The meaning behind lion mark on English salt cellar 

Published 6:45 pm Friday, February 28, 2020

Question: Jerry, what would this little bowl be used for? I got it here at a yard sale last year for $5. I’m just now getting around to asking you about it. It’s got some silver marks on the bottom that I don’t know what they mean. The blue bowl comes out. It’s 2 inches tall and 2 and a half inches across the top. Any value?

Answer: You have an English master salt cellar or holder. There was a time that salt was very expensive and only the finest materials were used to hold it. That cobalt blue glass liner is there to keep the salt from eating away at the silver. Remember, salt is highly corrosive.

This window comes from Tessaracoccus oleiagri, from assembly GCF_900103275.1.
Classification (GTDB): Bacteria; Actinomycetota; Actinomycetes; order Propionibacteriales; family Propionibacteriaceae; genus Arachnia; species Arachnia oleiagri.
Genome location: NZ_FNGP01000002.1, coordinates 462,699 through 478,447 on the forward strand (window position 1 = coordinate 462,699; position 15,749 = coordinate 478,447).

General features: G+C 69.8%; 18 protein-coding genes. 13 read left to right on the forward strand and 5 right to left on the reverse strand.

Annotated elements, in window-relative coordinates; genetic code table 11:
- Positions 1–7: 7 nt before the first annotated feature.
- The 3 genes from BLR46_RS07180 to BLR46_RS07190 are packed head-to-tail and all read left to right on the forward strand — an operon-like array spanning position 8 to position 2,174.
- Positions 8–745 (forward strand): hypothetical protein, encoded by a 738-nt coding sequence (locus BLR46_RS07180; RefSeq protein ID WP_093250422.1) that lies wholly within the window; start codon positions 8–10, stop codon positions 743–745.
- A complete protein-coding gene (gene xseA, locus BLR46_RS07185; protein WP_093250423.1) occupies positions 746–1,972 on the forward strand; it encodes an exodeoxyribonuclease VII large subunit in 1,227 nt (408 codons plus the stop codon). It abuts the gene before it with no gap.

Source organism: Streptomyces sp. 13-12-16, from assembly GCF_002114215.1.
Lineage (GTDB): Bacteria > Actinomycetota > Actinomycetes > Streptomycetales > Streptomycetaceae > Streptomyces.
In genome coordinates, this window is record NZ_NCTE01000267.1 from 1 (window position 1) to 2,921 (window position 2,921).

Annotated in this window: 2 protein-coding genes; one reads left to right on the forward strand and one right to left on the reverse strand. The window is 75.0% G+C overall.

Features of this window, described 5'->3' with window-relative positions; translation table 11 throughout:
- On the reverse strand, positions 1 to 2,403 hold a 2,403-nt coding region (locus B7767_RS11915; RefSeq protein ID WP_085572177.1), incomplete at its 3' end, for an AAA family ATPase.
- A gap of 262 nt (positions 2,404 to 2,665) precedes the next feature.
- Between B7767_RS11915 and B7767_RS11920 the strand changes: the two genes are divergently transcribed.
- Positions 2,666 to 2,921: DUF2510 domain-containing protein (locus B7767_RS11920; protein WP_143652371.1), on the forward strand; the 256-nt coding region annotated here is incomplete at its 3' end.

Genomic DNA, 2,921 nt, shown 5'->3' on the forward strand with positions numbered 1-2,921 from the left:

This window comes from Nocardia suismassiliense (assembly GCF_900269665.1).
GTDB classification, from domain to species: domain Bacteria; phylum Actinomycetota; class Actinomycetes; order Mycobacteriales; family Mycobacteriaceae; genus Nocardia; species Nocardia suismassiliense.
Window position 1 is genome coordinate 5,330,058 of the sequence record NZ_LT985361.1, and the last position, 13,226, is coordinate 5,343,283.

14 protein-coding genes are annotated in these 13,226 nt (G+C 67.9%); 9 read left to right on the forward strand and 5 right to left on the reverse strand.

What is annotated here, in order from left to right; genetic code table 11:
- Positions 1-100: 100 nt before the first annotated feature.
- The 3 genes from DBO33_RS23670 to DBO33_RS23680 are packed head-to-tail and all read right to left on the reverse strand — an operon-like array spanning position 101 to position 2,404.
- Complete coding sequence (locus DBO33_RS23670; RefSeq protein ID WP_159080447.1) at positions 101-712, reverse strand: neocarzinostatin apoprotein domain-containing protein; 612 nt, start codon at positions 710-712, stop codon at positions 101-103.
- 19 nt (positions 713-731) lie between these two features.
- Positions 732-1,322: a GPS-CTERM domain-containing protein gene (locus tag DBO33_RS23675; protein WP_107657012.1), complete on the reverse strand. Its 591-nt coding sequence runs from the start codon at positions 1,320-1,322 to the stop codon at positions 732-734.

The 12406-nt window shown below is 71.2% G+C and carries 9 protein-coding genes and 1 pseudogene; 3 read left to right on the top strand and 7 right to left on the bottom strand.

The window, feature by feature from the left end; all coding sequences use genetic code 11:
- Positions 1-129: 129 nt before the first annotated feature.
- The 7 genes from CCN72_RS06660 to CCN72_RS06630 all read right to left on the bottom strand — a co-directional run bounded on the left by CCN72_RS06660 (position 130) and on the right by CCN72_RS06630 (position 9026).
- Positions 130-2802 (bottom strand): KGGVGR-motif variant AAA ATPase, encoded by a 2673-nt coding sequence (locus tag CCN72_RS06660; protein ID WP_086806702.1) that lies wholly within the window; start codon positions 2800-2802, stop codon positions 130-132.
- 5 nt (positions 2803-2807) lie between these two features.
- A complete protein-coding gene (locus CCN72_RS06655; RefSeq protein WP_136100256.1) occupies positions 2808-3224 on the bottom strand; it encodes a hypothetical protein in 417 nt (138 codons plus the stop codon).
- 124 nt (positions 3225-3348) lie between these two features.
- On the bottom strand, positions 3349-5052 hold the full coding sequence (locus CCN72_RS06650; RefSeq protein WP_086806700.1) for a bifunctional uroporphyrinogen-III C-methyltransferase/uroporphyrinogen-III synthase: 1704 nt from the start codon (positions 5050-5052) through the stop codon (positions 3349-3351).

Let’s talk about your marks on the bottom. The mark with the lion, called the lion passant, is the sterling standard. This means it’s silver and not plated. The mark with the three little castles on it denotes that it’s from Newcastle. The mark of the

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man’s head is for George IV, the reigning monarch at the time. The letter H is is the date mark and that tells us that it was made in 1822 – 1823. And the TW initials mean it was made by Thomas Watson.

So, those marks mean that it was made from sterling silver in Newcastle from 1822 – 1823 by the silversmith Thomas Watson. It’s a nice, nice piece. Now, we may never know, but it was common to have these salt cellars in pairs. Your single is still collectible and desirable. Don’t be afraid of it. It will polish beautifully. Your little “steal” for $5, would at a nice antiques show, be priced for about $175. Kudos to you! Thanks for a great question.